The Impact of World War II on Women, Family Life, and Mores in Moscow, 1941-1945

TitleThe Impact of World War II on Women, Family Life, and Mores in Moscow, 1941-1945
Publication TypeThesis
Year of Publication1989
AuthorsSmith, Gregory Malloy
Academic DepartmentHistory
DegreePh.D.
Number of Pages361
UniversityStanford University
CityStanford
Abstract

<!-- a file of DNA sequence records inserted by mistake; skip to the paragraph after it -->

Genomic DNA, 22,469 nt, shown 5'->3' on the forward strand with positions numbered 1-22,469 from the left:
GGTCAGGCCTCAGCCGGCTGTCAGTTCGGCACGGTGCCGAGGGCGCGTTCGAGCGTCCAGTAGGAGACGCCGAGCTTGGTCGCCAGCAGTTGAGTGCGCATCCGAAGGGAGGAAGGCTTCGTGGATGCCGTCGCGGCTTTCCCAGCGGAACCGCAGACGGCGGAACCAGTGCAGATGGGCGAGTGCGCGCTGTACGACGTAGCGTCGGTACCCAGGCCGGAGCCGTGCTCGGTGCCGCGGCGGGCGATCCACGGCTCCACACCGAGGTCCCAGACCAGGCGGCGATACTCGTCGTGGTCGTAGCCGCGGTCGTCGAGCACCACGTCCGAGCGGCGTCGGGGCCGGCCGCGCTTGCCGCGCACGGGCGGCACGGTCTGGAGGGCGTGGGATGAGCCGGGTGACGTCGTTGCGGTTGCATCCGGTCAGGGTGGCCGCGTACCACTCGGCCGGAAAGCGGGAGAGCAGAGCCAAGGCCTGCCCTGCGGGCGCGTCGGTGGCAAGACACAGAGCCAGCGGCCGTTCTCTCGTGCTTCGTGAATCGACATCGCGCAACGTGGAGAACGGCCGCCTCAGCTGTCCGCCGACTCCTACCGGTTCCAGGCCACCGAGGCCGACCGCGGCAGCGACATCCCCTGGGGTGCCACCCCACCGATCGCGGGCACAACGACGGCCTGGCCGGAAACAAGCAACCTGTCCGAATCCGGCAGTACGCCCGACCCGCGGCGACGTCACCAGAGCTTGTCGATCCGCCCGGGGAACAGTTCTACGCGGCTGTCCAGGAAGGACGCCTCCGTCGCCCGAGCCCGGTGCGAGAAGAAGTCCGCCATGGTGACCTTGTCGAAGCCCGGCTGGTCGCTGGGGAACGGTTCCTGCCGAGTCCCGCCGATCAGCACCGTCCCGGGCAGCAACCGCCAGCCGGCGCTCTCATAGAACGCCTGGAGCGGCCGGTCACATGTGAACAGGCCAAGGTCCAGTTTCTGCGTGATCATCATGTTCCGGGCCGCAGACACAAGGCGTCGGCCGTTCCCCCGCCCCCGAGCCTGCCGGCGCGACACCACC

This dissertation examines the impact of World War II on women's lives and self-perceptions, family life, and social mores in Moscow. While Moscow was in some ways atypical of the national Soviet experience as a whole, the city certainly experienced many of the same phenomena as did other large cities near to the front but never occupied by the Germans. Women's lives were altered profoundly during the war, in terms of position in the economy, roles as wives and mothers, and in terms of coping with the vicissitudes of wartime existence. The image of women changed dramatically as well, reflecting differing desires on the part of the regime and changing circumstances. This image became quite independent and assertive early in the war, while largely changing back to a more traditional tone emphasizing motherhood and family life by 1944-1945. Social and sexual mores changed as well, and many Moscow residents had different attitudes toward sexuality and human relationships at the end of the war than they had held in 1941. The experience of the war years was an uneven one as conditions rapidly changed. Some social phenomena caused by the war were reversed by 1945, while others were exacerbated by conditions in the later war period. This work attempts to trace some of these social changes and examine how the war re-shaped life in the Soviet capital.

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